This is #1 in the series “It seems to be hard to make Python robust”. A robust program won’t crash malfunction when ctrl-c is pressed, it will abort down clealy if possible. This is important with multiprocessing programs, because naive code will actually hang when you try to interrupt it with ctrl-c.
SIGINT (the exception raised when you press ctrl-c) will raise an exception when I/O operations return. This is pretty annoying. This happens even on time.sleep().
The way around this to catch ctrl-c is to install a handler, and put try blocks around IO operations. Real code won’t ignore IOError like this, this is just a sample.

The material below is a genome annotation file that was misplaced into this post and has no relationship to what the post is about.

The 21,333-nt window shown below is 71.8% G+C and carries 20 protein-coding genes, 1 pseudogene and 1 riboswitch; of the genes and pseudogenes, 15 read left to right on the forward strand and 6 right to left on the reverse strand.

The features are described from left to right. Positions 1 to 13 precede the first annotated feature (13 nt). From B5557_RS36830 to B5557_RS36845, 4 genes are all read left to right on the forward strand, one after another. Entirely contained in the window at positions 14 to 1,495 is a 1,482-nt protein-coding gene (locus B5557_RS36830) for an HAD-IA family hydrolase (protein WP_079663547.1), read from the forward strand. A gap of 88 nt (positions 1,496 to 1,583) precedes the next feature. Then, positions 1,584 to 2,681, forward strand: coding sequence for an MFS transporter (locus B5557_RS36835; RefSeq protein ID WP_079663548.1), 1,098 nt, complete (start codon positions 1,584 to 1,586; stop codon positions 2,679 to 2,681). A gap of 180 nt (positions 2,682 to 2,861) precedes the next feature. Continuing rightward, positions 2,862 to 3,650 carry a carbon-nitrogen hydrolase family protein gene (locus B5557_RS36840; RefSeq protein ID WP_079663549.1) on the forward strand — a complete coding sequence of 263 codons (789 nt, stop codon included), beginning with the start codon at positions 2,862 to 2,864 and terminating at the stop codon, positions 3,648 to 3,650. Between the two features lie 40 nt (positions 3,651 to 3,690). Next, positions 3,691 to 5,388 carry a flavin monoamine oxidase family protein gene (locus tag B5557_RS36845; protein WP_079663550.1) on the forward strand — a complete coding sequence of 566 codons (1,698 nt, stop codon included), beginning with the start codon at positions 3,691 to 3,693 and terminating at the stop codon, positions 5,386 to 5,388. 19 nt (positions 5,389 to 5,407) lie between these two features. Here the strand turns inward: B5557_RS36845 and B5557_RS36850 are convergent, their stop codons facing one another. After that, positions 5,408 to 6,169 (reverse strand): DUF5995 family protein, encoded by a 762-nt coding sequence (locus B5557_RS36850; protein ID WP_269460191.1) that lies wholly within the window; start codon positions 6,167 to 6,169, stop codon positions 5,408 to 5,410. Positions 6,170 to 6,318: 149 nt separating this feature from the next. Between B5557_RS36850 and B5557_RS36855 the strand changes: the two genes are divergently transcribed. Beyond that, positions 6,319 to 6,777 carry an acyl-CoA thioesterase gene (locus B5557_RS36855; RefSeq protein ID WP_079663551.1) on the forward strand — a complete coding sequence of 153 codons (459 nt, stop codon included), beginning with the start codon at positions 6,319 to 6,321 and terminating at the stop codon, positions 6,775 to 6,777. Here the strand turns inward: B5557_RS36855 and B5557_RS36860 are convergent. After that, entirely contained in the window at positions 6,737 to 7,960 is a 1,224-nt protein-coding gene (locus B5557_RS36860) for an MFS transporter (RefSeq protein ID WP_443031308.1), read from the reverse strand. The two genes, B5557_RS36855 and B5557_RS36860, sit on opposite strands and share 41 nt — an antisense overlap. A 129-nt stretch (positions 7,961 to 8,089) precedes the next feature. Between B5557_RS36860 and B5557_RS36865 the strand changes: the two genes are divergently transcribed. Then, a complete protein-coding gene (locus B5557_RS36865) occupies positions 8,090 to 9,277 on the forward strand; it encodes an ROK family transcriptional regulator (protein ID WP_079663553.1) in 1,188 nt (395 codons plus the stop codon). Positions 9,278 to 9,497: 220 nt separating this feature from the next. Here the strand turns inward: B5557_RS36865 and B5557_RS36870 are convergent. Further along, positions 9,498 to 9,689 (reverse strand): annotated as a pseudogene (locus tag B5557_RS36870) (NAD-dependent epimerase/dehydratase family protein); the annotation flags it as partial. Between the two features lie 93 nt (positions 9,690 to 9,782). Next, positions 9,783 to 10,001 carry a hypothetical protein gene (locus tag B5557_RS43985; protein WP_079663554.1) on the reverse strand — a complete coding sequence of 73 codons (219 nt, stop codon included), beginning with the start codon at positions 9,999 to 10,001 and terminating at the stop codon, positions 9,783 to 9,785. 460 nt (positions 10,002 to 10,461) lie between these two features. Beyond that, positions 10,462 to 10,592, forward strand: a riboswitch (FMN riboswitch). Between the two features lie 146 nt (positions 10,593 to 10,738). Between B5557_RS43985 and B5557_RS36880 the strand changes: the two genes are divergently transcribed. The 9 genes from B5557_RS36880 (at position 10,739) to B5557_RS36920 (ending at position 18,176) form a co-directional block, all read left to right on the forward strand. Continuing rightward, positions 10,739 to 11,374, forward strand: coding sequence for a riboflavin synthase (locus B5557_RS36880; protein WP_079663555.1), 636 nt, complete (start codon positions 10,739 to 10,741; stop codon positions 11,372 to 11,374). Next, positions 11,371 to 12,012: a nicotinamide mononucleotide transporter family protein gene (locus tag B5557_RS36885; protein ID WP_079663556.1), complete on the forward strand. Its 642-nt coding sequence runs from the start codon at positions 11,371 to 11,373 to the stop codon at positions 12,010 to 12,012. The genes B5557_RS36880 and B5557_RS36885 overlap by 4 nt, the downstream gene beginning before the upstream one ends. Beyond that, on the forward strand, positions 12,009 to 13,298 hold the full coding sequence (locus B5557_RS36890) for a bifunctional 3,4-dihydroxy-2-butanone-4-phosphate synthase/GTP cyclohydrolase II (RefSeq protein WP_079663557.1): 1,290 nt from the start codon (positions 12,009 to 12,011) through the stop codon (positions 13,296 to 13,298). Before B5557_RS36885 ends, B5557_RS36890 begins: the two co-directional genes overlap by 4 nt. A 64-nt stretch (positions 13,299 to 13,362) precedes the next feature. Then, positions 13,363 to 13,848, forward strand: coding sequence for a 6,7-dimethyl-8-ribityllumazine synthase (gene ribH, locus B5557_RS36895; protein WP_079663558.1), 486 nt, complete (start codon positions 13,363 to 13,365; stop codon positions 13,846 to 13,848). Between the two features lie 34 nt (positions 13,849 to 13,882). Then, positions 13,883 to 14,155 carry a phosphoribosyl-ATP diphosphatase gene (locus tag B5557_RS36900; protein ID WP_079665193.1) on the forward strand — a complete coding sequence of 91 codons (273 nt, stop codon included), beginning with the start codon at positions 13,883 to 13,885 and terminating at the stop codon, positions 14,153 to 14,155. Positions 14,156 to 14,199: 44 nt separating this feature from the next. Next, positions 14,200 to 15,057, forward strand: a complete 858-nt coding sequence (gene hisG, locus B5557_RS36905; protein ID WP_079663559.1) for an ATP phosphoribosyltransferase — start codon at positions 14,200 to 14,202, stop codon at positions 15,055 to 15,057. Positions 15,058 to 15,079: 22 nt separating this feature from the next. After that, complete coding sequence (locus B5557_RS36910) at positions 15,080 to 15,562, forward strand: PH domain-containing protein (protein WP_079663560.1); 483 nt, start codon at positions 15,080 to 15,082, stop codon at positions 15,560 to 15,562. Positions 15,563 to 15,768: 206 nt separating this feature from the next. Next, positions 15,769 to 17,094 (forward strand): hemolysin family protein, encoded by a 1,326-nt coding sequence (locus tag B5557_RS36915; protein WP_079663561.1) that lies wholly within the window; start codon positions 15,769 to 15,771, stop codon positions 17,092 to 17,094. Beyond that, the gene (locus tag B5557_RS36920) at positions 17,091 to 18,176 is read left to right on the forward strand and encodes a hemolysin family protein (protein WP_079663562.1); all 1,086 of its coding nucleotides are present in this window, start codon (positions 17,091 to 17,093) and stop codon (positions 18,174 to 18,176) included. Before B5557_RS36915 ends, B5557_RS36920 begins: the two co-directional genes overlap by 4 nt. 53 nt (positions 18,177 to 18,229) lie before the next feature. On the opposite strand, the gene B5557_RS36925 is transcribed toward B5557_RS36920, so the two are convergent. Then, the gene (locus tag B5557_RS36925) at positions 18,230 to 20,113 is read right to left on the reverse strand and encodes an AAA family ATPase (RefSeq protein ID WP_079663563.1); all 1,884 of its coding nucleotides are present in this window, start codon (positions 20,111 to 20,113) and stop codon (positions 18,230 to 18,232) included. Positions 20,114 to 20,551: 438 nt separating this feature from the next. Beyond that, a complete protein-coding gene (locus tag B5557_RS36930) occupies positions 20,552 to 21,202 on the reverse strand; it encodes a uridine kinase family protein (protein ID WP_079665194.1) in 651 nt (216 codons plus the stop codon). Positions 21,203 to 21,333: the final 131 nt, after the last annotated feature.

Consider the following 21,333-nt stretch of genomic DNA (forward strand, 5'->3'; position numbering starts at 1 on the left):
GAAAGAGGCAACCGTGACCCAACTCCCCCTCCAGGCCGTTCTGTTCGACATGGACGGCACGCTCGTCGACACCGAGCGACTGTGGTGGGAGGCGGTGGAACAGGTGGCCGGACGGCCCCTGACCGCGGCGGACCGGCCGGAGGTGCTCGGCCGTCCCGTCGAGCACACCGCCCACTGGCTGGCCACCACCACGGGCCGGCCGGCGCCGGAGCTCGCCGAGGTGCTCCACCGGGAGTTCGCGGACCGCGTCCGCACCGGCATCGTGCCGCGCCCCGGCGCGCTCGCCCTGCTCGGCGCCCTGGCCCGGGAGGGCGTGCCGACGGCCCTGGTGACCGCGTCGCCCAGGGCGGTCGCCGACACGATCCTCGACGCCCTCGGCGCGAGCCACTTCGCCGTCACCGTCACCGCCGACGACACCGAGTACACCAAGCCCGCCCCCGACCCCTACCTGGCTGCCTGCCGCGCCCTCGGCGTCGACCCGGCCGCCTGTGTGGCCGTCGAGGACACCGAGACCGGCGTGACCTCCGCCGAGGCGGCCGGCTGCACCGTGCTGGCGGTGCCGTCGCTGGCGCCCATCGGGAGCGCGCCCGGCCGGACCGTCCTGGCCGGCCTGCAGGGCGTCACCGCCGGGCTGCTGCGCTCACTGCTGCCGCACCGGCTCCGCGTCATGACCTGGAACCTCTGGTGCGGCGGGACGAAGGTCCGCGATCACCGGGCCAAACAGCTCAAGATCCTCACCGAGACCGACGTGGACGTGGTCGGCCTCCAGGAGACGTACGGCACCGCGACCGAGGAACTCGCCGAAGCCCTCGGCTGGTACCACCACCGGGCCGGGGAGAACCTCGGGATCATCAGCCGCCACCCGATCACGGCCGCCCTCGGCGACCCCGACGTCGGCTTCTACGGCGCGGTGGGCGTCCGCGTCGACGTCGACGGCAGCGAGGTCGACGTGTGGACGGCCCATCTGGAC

And the other other answer is to write your serious programs in C++ (or maybe Go)? I still like Python, but the effort to get to silky smooth reliability is erasing all the gains from using Python in the first place. The answer of course is to make C++ as easy to use as Python. That’s not a language issue, it’s an environment/packages issue.
Perl, Python and R should give incredible credit to CTAN (Comprehensive Tex Archive Network) for blazing the trail. That’s the real reason Perl became successful. Python lives more on its own merits but would still be somewhat neutered without PyPI.